Expression of JAK2, STAT3, or STAT5 was inhibited using vector-expressed short-interfering RNA (TranSilent JAK2 siRNA, TranSilent STAT3 siRNA, or TranSilent STAT5a siRNA, Panomics, Inc., Redwood City, CA). HCT116 cells (12-well plates, 50% confluency) were cotransfected with a GFP-vector and TranSilent JAK2 siRNA, TranSilent STAT3 siRNA, TranSilent STAT5a siRNA, or TranSilent Control siRNA, using Lipofectamine 2000. Cells were harvested 48 hours after transfection for immunoblot analysis of JAK2, STAT3, STAT5, and Bcl-xL.
Electromobility Shift Assays.
Nuclear extracts were prepared using NE-PER buffer (Pierce, Rockford, IL). Nuclear protein (5–10 μg) were incubated in a final volume of 20 μL of electrophoretic mobility shift analysis buffer [10 mmol/L HEPES (pH 7.9), 80 mmol/L NaCl, 10% glycerol, 0.5 mmol/L DTT, 1 mmol/L EDTA, and 100 μg/mL poly(deoxyinosinic-deoxycytidylic acid)] with 32P-labeled double-stranded oligonucleotide probe that binds either the STAT5 or STAT3 consensus-binding motif (Santa Cruz Biotechnology, Santa Cruz, CA). Gel supershift assays were performed by preincubation (30–45 min) with 2 μL of a specific antibody against either STAT5 or STAT3 (TransCruz gel supershift antibodies, Santa Cruz Biotechnology). The DNA-protein complexes were resolved on a 5% nondenaturing polyacrylamide gel and visualized by autoradiography.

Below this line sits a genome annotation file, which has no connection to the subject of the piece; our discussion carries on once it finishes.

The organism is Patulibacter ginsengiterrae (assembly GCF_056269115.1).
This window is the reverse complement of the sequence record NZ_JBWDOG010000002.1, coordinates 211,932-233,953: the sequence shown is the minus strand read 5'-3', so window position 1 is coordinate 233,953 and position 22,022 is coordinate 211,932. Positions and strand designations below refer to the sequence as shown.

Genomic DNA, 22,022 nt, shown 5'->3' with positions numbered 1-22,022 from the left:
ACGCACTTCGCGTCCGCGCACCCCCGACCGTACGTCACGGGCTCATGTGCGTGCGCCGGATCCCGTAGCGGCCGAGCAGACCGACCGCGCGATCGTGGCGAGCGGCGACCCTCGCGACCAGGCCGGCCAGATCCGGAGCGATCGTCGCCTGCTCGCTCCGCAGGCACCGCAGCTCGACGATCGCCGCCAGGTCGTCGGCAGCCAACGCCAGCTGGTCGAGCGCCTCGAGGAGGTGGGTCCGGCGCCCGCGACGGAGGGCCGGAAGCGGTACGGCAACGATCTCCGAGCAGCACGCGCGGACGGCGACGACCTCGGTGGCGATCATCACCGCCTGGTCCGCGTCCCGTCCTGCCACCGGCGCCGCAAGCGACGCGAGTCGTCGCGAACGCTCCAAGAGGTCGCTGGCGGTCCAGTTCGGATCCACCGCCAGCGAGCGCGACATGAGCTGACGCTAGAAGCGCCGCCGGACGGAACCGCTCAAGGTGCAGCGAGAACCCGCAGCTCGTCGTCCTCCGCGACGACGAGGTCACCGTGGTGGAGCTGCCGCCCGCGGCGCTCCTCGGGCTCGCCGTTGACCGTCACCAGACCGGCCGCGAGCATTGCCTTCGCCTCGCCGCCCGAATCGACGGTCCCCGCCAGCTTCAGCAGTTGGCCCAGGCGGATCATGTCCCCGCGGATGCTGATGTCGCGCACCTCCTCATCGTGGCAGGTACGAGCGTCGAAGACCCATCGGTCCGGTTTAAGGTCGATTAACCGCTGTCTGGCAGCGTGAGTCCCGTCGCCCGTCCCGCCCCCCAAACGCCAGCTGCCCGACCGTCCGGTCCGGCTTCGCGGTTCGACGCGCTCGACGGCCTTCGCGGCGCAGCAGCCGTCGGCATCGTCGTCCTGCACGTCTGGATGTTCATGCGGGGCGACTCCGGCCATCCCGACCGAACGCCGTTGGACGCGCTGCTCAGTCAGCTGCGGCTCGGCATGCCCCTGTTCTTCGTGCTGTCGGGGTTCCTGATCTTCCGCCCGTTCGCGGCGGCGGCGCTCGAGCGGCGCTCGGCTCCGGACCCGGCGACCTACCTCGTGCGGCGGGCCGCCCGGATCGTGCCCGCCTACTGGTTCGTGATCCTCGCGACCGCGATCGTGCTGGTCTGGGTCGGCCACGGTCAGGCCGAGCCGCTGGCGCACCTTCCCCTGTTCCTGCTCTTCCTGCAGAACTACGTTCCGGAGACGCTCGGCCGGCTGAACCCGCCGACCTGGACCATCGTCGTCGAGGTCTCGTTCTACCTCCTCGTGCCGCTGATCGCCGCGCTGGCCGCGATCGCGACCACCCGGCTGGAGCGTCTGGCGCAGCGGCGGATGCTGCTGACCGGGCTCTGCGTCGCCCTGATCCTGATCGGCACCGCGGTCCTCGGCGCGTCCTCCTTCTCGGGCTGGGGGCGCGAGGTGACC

Protein Tyrosine Phosphatase Assay.